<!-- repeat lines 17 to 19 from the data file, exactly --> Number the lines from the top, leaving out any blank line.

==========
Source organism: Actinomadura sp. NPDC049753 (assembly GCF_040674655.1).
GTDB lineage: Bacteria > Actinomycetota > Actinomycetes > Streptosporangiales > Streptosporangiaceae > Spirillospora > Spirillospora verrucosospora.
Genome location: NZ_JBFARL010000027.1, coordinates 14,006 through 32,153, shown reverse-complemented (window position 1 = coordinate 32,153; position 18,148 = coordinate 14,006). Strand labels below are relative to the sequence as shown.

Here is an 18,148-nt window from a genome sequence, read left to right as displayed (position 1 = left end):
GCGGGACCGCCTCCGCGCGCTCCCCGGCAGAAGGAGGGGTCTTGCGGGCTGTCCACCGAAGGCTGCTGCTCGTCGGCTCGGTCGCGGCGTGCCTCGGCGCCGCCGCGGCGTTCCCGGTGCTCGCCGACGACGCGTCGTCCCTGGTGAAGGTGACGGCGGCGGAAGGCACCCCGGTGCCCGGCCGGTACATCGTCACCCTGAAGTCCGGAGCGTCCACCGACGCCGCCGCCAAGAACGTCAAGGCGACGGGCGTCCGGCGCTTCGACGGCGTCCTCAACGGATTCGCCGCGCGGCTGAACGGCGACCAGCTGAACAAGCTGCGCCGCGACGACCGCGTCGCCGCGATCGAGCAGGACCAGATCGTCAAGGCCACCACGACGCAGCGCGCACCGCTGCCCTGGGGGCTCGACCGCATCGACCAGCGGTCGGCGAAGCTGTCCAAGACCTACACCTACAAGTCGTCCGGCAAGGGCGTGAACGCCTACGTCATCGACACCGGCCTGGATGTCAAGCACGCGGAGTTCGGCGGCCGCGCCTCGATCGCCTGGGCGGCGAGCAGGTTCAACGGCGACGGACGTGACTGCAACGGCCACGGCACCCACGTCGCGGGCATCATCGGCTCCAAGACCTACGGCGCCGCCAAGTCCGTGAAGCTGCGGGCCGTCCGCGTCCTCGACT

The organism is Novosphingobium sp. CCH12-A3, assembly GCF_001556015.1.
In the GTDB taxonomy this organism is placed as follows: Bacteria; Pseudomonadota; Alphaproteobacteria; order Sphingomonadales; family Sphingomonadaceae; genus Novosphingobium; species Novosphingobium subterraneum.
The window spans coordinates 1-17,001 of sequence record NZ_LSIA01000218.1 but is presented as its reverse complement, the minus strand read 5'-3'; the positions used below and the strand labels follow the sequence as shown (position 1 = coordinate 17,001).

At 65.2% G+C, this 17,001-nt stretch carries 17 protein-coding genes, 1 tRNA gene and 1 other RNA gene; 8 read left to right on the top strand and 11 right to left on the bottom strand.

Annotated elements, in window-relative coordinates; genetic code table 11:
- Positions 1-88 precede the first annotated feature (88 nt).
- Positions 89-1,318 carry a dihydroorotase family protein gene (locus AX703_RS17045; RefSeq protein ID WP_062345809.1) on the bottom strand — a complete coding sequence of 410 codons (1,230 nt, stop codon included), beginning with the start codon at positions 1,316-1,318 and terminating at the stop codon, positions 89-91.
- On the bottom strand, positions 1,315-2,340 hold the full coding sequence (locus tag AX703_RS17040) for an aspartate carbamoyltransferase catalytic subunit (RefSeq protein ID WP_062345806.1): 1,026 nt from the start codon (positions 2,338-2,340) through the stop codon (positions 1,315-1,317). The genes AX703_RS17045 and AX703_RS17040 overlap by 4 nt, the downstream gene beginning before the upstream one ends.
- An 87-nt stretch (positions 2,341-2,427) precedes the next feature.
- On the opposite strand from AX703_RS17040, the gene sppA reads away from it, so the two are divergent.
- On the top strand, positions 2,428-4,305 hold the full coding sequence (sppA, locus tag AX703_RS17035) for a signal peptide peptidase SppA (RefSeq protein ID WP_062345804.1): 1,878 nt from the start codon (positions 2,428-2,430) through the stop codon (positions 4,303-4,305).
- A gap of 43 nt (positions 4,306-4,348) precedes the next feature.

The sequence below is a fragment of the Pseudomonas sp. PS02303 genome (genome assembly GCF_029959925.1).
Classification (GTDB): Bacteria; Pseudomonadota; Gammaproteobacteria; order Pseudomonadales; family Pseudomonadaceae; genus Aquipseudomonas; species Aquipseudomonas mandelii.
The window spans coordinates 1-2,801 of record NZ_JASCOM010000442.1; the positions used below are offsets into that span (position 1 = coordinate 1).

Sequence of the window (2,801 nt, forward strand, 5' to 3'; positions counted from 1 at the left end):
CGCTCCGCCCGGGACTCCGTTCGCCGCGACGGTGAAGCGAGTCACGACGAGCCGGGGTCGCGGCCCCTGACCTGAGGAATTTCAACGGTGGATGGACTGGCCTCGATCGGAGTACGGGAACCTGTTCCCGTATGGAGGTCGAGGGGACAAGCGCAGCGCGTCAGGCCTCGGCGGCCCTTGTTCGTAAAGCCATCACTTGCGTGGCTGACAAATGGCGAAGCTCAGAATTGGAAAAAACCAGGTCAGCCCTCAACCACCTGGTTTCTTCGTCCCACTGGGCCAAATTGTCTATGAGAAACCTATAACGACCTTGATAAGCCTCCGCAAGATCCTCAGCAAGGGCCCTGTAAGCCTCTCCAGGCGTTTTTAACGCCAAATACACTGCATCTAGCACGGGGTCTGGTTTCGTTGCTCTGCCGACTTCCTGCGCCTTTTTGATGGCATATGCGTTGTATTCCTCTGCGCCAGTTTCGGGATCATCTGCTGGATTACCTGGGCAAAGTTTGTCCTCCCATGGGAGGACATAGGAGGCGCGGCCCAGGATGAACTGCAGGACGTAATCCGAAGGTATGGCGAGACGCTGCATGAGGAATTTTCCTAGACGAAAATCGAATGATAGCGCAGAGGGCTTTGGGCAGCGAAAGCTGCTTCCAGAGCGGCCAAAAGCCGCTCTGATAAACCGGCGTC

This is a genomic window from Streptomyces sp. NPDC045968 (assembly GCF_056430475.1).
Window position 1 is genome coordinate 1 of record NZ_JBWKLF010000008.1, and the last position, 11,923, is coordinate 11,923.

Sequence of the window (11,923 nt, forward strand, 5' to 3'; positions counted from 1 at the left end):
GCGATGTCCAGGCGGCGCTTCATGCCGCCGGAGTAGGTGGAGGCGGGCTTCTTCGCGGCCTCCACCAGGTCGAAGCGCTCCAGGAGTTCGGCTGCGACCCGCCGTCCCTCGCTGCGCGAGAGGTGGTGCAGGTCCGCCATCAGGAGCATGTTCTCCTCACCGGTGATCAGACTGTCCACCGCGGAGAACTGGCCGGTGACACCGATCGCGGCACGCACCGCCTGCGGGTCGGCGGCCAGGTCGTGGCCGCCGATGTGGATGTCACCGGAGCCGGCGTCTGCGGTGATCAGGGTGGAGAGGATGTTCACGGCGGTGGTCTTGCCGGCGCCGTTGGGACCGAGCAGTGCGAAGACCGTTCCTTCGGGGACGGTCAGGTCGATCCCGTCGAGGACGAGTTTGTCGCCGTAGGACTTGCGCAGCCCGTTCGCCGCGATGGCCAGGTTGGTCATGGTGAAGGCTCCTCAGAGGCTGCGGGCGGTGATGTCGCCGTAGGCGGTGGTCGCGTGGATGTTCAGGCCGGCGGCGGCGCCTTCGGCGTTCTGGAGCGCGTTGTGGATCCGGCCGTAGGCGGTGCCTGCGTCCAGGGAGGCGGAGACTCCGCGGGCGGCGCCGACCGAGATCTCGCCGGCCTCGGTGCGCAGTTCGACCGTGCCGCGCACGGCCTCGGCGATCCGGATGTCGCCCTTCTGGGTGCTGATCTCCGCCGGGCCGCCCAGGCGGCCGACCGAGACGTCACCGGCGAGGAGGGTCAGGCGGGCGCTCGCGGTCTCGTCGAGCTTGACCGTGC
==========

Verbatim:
- A gap of 43 nt (positions 4,306-4,348) precedes the next feature.

The sequence below is a fragment of the Pseudomonas sp. PS02303 genome (genome assembly GCF_029959925.1).
Classification (GTDB): Bacteria; Pseudomonadota; Gammaproteobacteria; order Pseudomonadales; family Pseudomonadaceae; genus Aquipseudomonas; species Aquipseudomonas mandelii.